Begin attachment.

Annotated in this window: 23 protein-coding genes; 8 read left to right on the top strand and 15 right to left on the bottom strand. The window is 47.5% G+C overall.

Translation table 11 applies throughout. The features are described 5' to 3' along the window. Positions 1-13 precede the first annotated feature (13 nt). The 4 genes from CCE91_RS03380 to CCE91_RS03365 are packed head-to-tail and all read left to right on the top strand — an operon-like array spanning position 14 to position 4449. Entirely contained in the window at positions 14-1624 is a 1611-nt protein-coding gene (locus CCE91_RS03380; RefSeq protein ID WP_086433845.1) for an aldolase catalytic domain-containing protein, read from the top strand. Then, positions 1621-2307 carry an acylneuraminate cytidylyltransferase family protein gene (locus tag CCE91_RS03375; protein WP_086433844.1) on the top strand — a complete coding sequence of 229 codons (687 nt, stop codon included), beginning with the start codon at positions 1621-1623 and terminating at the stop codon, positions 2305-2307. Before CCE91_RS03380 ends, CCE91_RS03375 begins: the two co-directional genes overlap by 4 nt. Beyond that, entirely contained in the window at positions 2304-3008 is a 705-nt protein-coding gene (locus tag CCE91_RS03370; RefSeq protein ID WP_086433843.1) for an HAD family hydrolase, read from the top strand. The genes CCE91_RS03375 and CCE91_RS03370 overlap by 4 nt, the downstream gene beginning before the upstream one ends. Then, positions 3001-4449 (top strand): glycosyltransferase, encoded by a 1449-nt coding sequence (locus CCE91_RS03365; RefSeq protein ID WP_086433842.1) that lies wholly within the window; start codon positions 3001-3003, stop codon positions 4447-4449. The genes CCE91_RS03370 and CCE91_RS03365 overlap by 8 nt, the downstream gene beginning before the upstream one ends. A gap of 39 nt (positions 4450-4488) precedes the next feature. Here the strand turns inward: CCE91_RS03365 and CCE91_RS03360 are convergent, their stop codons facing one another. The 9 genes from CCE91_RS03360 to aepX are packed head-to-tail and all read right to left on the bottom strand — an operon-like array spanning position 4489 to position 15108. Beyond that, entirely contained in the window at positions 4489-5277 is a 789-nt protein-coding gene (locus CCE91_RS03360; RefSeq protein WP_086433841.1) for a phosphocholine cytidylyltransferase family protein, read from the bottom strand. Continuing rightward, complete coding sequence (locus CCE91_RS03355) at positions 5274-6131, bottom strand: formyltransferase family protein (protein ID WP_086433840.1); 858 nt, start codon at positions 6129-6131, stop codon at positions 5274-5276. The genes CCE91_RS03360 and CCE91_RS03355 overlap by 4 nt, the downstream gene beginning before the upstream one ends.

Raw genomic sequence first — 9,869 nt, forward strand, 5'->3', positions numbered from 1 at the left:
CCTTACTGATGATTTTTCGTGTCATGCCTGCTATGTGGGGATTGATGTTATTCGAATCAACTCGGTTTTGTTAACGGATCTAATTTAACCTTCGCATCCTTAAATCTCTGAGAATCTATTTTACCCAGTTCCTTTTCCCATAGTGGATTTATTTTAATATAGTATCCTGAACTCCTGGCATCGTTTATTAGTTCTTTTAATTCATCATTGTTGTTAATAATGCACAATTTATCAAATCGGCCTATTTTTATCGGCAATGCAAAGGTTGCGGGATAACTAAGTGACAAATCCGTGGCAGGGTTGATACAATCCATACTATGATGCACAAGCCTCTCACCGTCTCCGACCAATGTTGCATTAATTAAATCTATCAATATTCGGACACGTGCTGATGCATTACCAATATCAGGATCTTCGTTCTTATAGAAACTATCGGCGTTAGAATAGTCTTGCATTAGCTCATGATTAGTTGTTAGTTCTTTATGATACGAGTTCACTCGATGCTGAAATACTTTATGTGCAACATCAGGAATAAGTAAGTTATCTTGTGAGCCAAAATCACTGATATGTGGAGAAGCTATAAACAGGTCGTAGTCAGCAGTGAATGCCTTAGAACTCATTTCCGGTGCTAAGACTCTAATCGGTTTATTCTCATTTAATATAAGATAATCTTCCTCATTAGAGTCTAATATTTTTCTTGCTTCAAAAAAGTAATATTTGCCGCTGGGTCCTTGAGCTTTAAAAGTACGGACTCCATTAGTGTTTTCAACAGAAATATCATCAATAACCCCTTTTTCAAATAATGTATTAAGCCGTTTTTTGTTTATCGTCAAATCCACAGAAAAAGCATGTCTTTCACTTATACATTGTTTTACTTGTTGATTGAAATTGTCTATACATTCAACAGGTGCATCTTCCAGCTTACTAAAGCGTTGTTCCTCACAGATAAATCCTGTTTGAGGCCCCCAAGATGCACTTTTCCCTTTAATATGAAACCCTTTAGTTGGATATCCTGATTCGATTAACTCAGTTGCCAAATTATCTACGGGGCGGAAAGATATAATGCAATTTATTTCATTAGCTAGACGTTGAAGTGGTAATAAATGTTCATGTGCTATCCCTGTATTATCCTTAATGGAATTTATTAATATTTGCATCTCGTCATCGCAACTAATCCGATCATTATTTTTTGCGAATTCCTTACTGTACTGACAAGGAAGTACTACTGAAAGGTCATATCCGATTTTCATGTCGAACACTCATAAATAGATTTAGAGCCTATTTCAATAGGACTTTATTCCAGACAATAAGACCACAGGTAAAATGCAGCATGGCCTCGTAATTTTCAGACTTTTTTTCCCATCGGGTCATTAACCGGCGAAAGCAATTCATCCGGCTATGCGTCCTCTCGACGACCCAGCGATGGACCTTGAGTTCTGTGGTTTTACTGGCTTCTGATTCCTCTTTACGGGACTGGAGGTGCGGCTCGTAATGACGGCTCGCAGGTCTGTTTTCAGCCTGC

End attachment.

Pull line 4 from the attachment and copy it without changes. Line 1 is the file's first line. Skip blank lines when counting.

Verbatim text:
CCTTACTGATGATTTTTCGTGTCATGCCTGCTATGTGGGGATTGATGTTATTCGAATCAACTCGGTTTTGTTAACGGATCTAATTTAACCTTCGCATCCTTAAATCTCTGAGAATCTATTTTACCCAGTTCCTTTTCCCATAGTGGATTTATTTTAATATAGTATCCTGAACTCCTGGCATCGTTTATTAGTTCTTTTAATTCATCATTGTTGTTAATAATGCACAATTTATCAAATCGGCCTATTTTTATCGGCAATGCAAAGGTTGCGGGATAACTAAGTGACAAATCCGTGGCAGGGTTGATACAATCCATACTATGATGCACAAGCCTCTCACCGTCTCCGACCAATGTTGCATTAATTAAATCTATCAATATTCGGACACGTGCTGATGCATTACCAATATCAGGATCTTCGTTCTTATAGAAACTATCGGCGTTAGAATAGTCTTGCATTAGCTCATGATTAGTTGTTAGTTCTTTATGATACGAGTTCACTCGATGCTGAAATACTTTATGTGCAACATCAGGAATAAGTAAGTTATCTTGTGAGCCAAAATCACTGATATGTGGAGAAGCTATAAACAGGTCGTAGTCAGCAGTGAATGCCTTAGAACTCATTTCCGGTGCTAAGACTCTAATCGGTTTATTCTCATTTAATATAAGATAATCTTCCTCATTAGAGTCTAATATTTTTCTTGCTTCAAAAAAGTAATATTTGCCGCTGGGTCCTTGAGCTTTAAAAGTACGGACTCCATTAGTGTTTTCAACAGAAATATCATCAATAACCCCTTTTTCAAATAATGTATTAAGCCGTTTTTTGTTTATCGTCAAATCCACAGAAAAAGCATGTCTTTCACTTATACATTGTTTTACTTGTTGATTGAAATTGTCTATACATTCAACAGGTGCATCTTCCAGCTTACTAAAGCGTTGTTCCTCACAGATAAATCCTGTTTGAGGCCCCCAAGATGCACTTTTCCCTTTAATATGAAACCCTTTAGTTGGATATCCTGATTCGATTAACTCAGTTGCCAAATTATCTACGGGGCGGAAAGATATAATGCAATTTATTTCATTAGCTAGACGTTGAAGTGGTAATAAATGTTCATGTGCTATCCCTGTATTATCCTTAATGGAATTTATTAATATTTGCATCTCGTCATCGCAACTAATCCGATCATTATTTTTTGCGAATTCCTTACTGTACTGACAAGGAAGTACTACTGAAAGGTCATATCCGATTTTCATGTCGAACACTCATAAATAGATTTAGAGCCTATTTCAATAGGACTTTATTCCAGACAATAAGACCACAGGTAAAATGCAGCATGGCCTCGTAATTTTCAGACTTTTTTTCCCATCGGGTCATTAACCGGCGAAAGCAATTCATCCGGCTATGCGTCCTCTCGACGACCCAGCGATGGACCTTGAGTTCTGTGGTTTTACTGGCTTCTGATTCCTCTTTACGGGACTGGAGGTGCGGCTCGTAATGACGGCTCGCAGGTCTGTTTTCAGCCTGC